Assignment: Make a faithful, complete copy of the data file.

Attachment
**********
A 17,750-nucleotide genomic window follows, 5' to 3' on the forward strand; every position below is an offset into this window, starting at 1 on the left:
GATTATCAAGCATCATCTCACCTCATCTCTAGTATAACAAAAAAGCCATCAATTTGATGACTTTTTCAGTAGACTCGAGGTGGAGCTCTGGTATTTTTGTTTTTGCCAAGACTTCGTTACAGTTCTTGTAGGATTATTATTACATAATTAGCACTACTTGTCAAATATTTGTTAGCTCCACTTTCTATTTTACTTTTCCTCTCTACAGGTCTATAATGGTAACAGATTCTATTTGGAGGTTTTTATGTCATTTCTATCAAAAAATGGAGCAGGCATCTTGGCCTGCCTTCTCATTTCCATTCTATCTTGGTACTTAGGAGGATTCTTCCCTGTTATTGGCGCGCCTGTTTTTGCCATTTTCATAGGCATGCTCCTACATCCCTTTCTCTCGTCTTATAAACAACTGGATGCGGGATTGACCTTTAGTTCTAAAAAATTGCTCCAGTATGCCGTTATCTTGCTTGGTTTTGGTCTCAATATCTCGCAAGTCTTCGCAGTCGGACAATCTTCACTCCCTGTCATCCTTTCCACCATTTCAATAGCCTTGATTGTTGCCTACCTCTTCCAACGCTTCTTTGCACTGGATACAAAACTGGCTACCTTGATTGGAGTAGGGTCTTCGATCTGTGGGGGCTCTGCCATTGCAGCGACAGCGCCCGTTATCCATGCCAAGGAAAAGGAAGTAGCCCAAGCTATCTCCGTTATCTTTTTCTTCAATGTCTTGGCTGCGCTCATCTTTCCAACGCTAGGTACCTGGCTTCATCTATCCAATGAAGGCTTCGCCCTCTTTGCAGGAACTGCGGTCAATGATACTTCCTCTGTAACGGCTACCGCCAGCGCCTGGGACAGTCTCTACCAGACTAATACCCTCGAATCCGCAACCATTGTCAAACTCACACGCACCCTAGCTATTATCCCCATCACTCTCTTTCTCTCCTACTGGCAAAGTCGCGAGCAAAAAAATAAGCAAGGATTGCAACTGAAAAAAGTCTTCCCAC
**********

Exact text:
A 17,750-nucleotide genomic window follows, 5' to 3' on the forward strand; every position below is an offset into this window, starting at 1 on the left:
GATTATCAAGCATCATCTCACCTCATCTCTAGTATAACAAAAAAGCCATCAATTTGATGACTTTTTCAGTAGACTCGAGGTGGAGCTCTGGTATTTTTGTTTTTGCCAAGACTTCGTTACAGTTCTTGTAGGATTATTATTACATAATTAGCACTACTTGTCAAATATTTGTTAGCTCCACTTTCTATTTTACTTTTCCTCTCTACAGGTCTATAATGGTAACAGATTCTATTTGGAGGTTTTTATGTCATTTCTATCAAAAAATGGAGCAGGCATCTTGGCCTGCCTTCTCATTTCCATTCTATCTTGGTACTTAGGAGGATTCTTCCCTGTTATTGGCGCGCCTGTTTTTGCCATTTTCATAGGCATGCTCCTACATCCCTTTCTCTCGTCTTATAAACAACTGGATGCGGGATTGACCTTTAGTTCTAAAAAATTGCTCCAGTATGCCGTTATCTTGCTTGGTTTTGGTCTCAATATCTCGCAAGTCTTCGCAGTCGGACAATCTTCACTCCCTGTCATCCTTTCCACCATTTCAATAGCCTTGATTGTTGCCTACCTCTTCCAACGCTTCTTTGCACTGGATACAAAACTGGCTACCTTGATTGGAGTAGGGTCTTCGATCTGTGGGGGCTCTGCCATTGCAGCGACAGCGCCCGTTATCCATGCCAAGGAAAAGGAAGTAGCCCAAGCTATCTCCGTTATCTTTTTCTTCAATGTCTTGGCTGCGCTCATCTTTCCAACGCTAGGTACCTGGCTTCATCTATCCAATGAAGGCTTCGCCCTCTTTGCAGGAACTGCGGTCAATGATACTTCCTCTGTAACGGCTACCGCCAGCGCCTGGGACAGTCTCTACCAGACTAATACCCTCGAATCCGCAACCATTGTCAAACTCACACGCACCCTAGCTATTATCCCCATCACTCTCTTTCTCTCCTACTGGCAAAGTCGCGAGCAAAAAAATAAGCAAGGATTGCAACTGAAAAAAGTCTTCCCAC